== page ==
Formation of artificially-layered thin-film compounds using pulsed-laser deposition

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Superlattice structures, consisting of SrCuO{sub 2}, (Sr,Ca)CuO{sub 2}, and BaCuO{sub 2} layers in the tetragonal, ``infinite layer`` crystal structure, have been grown by pulsed-laser deposition (PLD). Superlattice chemical modulation is observed for structures with component layers as thin as a single unit cell ({approximately}3.4 {angstrom}), indicating that unit-cell control of (Sr,Ca)CuO{sub 2} growth is possible using conventional pulsed-laser deposition over a wide oxygen pressure regime. X-ray diffraction intensity oscillations, due to the finite thickness of the film, indicate that these films are extremely flat with a thickness variation of only {approximately}20 {angstrom} over a length scale of several thousand angstroms. ... continued below

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10 p.

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Norton, D.P.; Chakoumakos, B.C.; Lowndes, D.H. & Budai, J.D. April 1, 1995.

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Description

Superlattice structures, consisting of SrCuO{sub 2}, (Sr,Ca)CuO{sub 2}, and BaCuO{sub 2} layers in the tetragonal, ``infinite layer`` crystal structure, have been grown by pulsed-laser deposition (PLD). Superlattice chemical modulation is observed for structures with component layers as thin as a single unit cell ({approximately}3.4 {angstrom}), indicating that unit-cell control of (Sr,Ca)CuO{sub 2} growth is possible using conventional pulsed-laser deposition over a wide oxygen pressure regime. X-ray diffraction intensity oscillations, due to the finite thickness of the film, indicate that these films are extremely flat with a thickness variation of only {approximately}20 {angstrom} over a length scale of several thousand angstroms. Using the constraint of epitaxy to grow metastable cuprates in the infinite layer structure, novel high-temperature superconducting structural families have been formed. In particular, epitaxially-stabilized SrCuO{sub 2}/BaCuO{sub 2} superlattices, grown by sequentially depositing on lattice-matched (100) SrTiO{sub 3} from BaCuO{sub 2} and SrCuO{sub 2} ablation targets in a PLD system, show metallic conductivity and superconductivity at {Tc}(onset) {approximately}70 K. These results show that pulsed-laser deposition and epitaxial stabilization have been used to effectively ``engineer`` artificially-layered thin-film materials.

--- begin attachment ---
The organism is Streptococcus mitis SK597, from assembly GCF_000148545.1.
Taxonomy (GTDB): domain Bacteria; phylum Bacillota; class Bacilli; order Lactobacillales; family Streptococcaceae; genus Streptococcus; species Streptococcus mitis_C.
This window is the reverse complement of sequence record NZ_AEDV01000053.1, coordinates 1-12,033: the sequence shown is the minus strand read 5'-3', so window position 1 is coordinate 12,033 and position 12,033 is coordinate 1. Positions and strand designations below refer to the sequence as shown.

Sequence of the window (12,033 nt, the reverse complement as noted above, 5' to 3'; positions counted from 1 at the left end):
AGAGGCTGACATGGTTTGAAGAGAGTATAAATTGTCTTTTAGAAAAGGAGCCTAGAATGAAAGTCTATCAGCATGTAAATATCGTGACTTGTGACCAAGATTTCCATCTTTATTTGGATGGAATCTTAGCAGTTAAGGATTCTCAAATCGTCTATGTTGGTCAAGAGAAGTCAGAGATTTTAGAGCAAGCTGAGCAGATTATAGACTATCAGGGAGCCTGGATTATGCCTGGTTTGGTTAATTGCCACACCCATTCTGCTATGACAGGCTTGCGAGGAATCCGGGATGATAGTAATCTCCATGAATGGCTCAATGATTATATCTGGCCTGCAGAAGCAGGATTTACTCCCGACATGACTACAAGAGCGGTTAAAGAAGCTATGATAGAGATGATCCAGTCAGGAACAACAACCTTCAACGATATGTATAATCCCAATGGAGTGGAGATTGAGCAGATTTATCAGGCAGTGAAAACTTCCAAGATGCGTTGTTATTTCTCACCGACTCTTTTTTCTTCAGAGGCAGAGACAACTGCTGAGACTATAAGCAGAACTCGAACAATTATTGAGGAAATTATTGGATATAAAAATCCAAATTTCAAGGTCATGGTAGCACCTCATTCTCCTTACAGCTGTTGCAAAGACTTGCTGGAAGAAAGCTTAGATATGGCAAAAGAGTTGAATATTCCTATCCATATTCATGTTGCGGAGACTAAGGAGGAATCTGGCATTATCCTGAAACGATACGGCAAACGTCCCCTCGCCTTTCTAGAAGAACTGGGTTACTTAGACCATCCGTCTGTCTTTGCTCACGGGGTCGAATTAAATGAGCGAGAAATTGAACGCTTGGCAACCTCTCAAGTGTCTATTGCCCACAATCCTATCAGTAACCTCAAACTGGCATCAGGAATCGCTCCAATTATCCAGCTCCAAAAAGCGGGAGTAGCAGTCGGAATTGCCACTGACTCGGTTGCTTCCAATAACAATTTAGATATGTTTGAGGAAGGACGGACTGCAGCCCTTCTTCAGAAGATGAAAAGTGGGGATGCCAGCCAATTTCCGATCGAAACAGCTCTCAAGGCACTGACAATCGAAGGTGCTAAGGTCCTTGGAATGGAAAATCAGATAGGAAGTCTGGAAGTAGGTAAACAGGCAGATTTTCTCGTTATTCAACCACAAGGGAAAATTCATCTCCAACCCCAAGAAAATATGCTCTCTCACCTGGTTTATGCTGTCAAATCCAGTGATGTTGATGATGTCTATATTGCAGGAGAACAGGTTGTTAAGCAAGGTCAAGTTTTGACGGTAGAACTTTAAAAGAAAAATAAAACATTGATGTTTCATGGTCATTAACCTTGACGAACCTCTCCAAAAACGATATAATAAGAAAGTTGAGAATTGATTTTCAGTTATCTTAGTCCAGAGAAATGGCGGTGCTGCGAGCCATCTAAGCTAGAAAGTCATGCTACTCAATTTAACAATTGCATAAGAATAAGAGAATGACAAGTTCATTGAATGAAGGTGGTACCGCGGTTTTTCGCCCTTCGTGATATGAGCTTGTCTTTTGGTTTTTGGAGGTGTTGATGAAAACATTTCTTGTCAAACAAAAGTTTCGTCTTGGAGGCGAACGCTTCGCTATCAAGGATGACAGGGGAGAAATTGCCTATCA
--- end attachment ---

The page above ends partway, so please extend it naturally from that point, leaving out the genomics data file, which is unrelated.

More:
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10 p.

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INIS; OSTI as DE95017424

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  • Spring meeting of the Materials Research Society (MRS), San Francisco, CA (United States), 17-21 Apr 1995

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  • Other: DE95017424
  • Report No.: CONF-950412--49
  • Grant Number: AC05-84OR21400
  • DOI: 10.2172/102249 | External Link
  • Office of Scientific & Technical Information Report Number: 102249
  • Archival Resource Key: ark:/67531/metadc622315

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  • April 1, 1995

Added to The UNT Digital Library

  • June 16, 2015, 7:43 a.m.

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  • Jan. 22, 2016, 11:05 a.m.

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Norton, D.P.; Chakoumakos, B.C.; Lowndes, D.H. & Budai, J.D. Formation of artificially-layered thin-film compounds using pulsed-laser deposition, report, April 1, 1995; Tennessee. (digital.library.unt.edu/ark:/67531/metadc622315/: accessed September 25, 2018), University of North Texas Libraries, Digital Library, digital.library.unt.edu; crediting UNT Libraries Government Documents Department.